DEAR MISS MANNERS: I am throwing a birthday party for my 1-year old son in a couple of weeks. While he is too young to understand the occasion, I thought it was a nice opportunity to bring family and friends together.
I mailed out printed invitations indicating that the party will begin at 4 p.m. Several family members, including cousins and aunts, will be coming from out of town and have asked to come a few hours early. I may have as many as 15 people at my house by 2 p.m. While I'm delighted that some people will travel several hours to attend our party, I planned the party to begin at 4 because of the baby's nap schedule.
My immediate family is staying with me for the weekend and will obviously be in my home for the day. My mother-in-law, knowing this, is arguing that I can't expect people (herself included) to drive for several hours for a two-hour party.
Should I just take the attitude that family is always welcome in our home or insist that people not come early, even if it means that they will not come at all?
GENTLE READER: Technically, you are responsible only for entertaining guests when you said you would. But technically, they are responsible only for answering your invitation with thanks, not for accepting it and driving from out of town to celebrate the birthday of a 1-year-old child.
That is rather nice of them. With all due deference to your baby's schedule, Miss Manners is disturbed that you expect your family to invest more time and trouble into this occasion than you are willing to do. If you cannot arrange to make the occasion convenient for your -- and his -- doting family, you should not put them through the inconvenience of attending.
DEAR MISS MANNERS: I have a problem with people who keep their tables set with china, crystal and matching linens. At first I thought I'd walked in on an impending luncheon and started apologizing for coming by without calling.
Years and years later, these two friends are still doing it. I wonder where the family eats, as this is the only table in the breakfast area.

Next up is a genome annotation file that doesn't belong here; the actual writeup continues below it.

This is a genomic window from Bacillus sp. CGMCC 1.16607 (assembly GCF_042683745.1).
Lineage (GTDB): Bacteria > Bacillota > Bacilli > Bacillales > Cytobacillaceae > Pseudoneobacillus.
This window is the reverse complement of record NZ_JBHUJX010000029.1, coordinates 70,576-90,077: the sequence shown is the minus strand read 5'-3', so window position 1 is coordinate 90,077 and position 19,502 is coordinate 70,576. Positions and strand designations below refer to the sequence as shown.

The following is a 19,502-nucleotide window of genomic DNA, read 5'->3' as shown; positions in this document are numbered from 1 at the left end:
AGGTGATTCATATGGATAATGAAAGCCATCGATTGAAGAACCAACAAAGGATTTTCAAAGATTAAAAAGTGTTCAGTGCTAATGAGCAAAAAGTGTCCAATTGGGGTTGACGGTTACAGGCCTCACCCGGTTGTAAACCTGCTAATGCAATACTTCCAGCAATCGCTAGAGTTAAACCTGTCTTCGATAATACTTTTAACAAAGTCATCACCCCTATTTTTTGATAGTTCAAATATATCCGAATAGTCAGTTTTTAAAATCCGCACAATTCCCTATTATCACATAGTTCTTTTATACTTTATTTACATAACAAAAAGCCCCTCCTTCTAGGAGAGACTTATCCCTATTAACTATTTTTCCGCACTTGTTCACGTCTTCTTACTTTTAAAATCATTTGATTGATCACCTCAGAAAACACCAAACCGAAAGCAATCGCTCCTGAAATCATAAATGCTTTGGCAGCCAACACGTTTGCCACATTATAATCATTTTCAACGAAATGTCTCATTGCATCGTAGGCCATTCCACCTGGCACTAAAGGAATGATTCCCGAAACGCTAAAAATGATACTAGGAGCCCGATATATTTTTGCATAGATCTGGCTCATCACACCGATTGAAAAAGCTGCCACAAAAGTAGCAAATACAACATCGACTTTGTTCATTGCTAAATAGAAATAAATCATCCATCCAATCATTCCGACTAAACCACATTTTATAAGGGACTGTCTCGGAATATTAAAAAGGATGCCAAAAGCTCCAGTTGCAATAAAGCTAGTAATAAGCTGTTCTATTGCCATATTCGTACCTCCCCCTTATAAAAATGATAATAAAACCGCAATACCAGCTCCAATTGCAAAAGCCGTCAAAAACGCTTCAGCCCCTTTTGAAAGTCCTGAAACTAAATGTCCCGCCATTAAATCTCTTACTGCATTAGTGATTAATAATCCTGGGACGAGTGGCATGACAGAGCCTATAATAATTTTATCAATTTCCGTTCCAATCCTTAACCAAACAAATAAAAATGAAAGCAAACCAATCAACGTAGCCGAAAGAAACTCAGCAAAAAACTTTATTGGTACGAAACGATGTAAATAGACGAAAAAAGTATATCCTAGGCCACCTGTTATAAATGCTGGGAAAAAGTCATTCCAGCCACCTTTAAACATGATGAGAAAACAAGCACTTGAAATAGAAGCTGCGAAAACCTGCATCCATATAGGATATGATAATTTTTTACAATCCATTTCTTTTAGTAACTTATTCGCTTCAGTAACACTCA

I must say my friends have some of the most beautiful table "settings" I have ever seen. It's so elegant that I can't imagine messing it up. Is this proper etiquette? I tell myself if it gives them as much pleasure and love, who am I to get a little put out when I first walk in?
GENTLE READER: Oh, dear, we etiquetteers must remember not to take anything for granted. Miss Manners is afraid that your friends saw pictures of properly set tables in etiquette books and jumped to the conclusion that the absence of people at the tables meant that there weren't supposed to be any.
She would hate to think that her noble profession, which exists to make life pleasanter for actual human beings, bore responsibility for the curious idea that the well-appointed home is an end in itself, not to be sullied by use. She is afraid that you have a touch of this attitude yourself, as you cannot imagine messing up eating equipment by eating with it. Short of painting Impressionist pictures of it, what else do you think you are supposed to do with it?
The purpose of a dining room table, along with plates, glasses, flatware and linens of whatever quality, is to be used to eat meals. Between meals, the most that should be on the table is a runner and centerpiece or such seasonal decorations as the receipts for filling out one's income tax, the notes for one's term paper or the paper and ribbon for wrapping presents.